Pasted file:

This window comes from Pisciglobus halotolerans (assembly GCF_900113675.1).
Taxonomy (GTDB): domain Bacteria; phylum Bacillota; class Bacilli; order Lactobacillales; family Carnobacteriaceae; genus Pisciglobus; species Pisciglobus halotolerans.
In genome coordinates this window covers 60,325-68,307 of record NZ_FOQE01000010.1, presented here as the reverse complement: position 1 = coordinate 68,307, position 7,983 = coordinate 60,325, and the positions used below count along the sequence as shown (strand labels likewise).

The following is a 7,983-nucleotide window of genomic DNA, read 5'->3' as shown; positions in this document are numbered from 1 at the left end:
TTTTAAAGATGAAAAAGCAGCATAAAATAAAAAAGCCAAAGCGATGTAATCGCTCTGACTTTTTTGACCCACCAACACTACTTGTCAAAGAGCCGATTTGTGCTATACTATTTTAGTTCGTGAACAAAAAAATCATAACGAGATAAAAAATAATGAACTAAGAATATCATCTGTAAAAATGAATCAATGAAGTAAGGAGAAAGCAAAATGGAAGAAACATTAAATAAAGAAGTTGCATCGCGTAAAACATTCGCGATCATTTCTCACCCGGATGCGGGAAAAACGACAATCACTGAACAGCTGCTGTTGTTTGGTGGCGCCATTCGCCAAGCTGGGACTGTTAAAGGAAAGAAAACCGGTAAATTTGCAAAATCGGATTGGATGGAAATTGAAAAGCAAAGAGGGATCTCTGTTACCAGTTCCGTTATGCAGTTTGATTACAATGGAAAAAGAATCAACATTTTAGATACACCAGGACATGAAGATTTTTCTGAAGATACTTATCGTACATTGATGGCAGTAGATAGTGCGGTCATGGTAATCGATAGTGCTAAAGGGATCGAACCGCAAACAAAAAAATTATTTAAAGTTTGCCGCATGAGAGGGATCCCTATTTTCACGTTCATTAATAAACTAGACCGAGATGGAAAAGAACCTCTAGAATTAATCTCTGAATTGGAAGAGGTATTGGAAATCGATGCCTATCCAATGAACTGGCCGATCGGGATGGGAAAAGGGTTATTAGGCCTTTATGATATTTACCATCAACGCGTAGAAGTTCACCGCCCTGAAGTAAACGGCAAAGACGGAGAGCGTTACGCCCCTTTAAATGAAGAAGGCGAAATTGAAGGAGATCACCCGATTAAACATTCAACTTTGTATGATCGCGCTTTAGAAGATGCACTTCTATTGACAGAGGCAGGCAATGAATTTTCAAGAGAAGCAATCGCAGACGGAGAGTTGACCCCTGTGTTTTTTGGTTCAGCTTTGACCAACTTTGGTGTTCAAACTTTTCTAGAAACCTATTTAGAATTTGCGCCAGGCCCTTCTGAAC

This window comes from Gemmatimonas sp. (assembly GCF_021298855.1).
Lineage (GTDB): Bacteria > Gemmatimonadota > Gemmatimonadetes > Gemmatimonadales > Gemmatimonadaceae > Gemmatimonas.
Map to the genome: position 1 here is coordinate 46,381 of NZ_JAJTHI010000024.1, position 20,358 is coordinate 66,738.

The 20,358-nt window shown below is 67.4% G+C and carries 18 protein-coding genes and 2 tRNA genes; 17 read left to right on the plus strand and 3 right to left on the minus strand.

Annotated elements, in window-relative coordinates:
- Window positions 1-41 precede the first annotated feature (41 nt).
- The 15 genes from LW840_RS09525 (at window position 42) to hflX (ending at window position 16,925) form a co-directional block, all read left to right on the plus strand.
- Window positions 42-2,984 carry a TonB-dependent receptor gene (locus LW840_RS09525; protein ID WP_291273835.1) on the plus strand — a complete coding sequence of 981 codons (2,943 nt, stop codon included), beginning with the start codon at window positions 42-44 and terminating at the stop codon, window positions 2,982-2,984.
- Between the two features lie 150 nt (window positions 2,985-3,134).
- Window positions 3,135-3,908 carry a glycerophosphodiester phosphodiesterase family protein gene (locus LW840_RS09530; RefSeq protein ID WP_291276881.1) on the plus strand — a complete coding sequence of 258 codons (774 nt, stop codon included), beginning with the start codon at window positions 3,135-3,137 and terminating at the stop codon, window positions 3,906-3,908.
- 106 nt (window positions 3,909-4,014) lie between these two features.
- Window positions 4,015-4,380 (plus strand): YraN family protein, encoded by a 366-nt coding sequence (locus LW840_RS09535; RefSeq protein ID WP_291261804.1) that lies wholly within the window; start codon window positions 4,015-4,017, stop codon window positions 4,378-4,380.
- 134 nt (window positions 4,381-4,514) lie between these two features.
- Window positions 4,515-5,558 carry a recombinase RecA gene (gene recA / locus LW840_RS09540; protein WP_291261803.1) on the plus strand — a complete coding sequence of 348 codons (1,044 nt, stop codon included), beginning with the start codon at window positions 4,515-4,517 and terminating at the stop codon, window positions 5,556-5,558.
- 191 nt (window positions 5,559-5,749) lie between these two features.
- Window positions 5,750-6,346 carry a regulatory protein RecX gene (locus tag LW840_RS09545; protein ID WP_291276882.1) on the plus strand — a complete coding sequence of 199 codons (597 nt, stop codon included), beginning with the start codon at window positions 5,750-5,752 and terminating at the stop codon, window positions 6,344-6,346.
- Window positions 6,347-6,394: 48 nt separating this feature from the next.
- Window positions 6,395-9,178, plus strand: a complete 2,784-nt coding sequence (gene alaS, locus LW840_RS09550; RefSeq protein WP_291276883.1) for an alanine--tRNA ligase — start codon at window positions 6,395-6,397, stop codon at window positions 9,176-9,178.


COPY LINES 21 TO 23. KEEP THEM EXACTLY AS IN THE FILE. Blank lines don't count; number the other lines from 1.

- Window positions 5,750-6,346 carry a regulatory protein RecX gene (locus tag LW840_RS09545; protein ID WP_291276882.1) on the plus strand — a complete coding sequence of 199 codons (597 nt, stop codon included), beginning with the start codon at window positions 5,750-5,752 and terminating at the stop codon, window positions 6,344-6,346.
- Window positions 6,347-6,394: 48 nt separating this feature from the next.
- Window positions 6,395-9,178, plus strand: a complete 2,784-nt coding sequence (gene alaS, locus LW840_RS09550; RefSeq protein WP_291276883.1) for an alanine--tRNA ligase — start codon at window positions 6,395-6,397, stop codon at window positions 9,176-9,178.